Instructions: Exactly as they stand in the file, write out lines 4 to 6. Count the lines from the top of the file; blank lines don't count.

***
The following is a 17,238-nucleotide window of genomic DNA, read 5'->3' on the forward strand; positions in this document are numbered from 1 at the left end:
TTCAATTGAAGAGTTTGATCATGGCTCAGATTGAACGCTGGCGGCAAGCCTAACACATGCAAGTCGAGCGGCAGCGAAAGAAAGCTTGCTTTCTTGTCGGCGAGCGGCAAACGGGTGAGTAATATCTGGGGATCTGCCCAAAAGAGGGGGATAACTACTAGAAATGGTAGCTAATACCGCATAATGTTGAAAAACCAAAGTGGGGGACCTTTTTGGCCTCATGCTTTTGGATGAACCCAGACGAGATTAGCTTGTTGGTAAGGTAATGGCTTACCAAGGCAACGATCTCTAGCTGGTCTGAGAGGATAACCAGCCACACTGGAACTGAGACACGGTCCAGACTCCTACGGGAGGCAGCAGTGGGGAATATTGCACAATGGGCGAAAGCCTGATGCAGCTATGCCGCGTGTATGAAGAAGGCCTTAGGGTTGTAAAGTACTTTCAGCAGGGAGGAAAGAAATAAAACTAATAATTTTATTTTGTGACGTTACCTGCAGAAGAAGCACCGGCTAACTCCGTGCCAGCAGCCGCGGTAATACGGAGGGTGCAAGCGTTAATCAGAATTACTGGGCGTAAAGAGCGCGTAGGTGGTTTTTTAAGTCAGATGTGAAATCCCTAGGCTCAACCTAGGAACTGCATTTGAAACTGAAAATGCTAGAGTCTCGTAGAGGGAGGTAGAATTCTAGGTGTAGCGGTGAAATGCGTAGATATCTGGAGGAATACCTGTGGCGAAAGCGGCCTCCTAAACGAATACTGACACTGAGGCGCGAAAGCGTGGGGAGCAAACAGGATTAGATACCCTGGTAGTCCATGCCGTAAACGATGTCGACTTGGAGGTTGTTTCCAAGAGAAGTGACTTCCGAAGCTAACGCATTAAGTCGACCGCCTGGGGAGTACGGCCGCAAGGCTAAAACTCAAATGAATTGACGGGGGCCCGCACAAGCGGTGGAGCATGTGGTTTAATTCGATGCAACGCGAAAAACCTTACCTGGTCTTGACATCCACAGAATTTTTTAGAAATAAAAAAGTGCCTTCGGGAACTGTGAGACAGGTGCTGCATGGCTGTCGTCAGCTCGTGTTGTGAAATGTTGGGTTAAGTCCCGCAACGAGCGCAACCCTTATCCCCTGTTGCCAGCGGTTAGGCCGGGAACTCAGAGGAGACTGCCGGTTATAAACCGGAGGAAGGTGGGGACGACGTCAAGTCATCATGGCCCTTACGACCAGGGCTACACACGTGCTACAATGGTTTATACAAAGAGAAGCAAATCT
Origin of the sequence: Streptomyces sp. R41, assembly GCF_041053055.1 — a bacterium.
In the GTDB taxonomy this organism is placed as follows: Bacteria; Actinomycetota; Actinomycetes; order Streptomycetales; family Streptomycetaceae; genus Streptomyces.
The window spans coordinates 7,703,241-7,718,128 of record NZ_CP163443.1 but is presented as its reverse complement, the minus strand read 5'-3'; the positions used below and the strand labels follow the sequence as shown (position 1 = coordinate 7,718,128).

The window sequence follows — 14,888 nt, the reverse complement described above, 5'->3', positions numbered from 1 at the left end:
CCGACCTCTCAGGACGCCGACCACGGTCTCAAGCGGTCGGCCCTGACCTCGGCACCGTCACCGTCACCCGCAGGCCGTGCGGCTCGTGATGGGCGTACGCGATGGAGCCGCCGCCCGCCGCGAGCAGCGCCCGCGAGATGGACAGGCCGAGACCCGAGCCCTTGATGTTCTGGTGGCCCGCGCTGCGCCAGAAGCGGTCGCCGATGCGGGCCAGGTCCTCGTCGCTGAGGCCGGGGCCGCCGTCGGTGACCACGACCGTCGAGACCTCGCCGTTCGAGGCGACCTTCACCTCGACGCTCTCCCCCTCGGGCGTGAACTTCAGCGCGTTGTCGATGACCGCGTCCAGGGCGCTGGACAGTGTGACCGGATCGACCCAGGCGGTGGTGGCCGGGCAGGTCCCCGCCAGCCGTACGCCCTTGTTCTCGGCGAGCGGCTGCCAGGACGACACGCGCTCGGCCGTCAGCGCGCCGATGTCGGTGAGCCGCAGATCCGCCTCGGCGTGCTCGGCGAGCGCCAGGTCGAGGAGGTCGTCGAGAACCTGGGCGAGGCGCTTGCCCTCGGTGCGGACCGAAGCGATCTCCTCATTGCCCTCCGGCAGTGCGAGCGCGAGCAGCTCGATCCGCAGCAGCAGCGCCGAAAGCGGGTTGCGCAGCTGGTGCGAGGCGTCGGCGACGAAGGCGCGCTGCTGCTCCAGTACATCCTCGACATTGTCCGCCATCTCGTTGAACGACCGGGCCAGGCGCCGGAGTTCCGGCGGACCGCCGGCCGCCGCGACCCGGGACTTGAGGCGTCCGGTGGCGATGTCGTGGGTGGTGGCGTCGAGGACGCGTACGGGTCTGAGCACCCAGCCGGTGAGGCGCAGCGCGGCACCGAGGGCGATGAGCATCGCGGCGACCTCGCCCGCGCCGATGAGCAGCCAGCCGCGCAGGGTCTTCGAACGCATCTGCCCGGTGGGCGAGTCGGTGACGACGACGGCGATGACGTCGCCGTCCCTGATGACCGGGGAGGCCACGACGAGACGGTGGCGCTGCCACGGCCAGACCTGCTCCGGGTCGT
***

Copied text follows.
In the GTDB taxonomy this organism is placed as follows: Bacteria; Actinomycetota; Actinomycetes; order Streptomycetales; family Streptomycetaceae; genus Streptomyces.
The window spans coordinates 7,703,241-7,718,128 of record NZ_CP163443.1 but is presented as its reverse complement, the minus strand read 5'-3'; the positions used below and the strand labels follow the sequence as shown (position 1 = coordinate 7,718,128).

The window sequence follows — 14,888 nt, the reverse complement described above, 5'->3', positions numbered from 1 at the left end: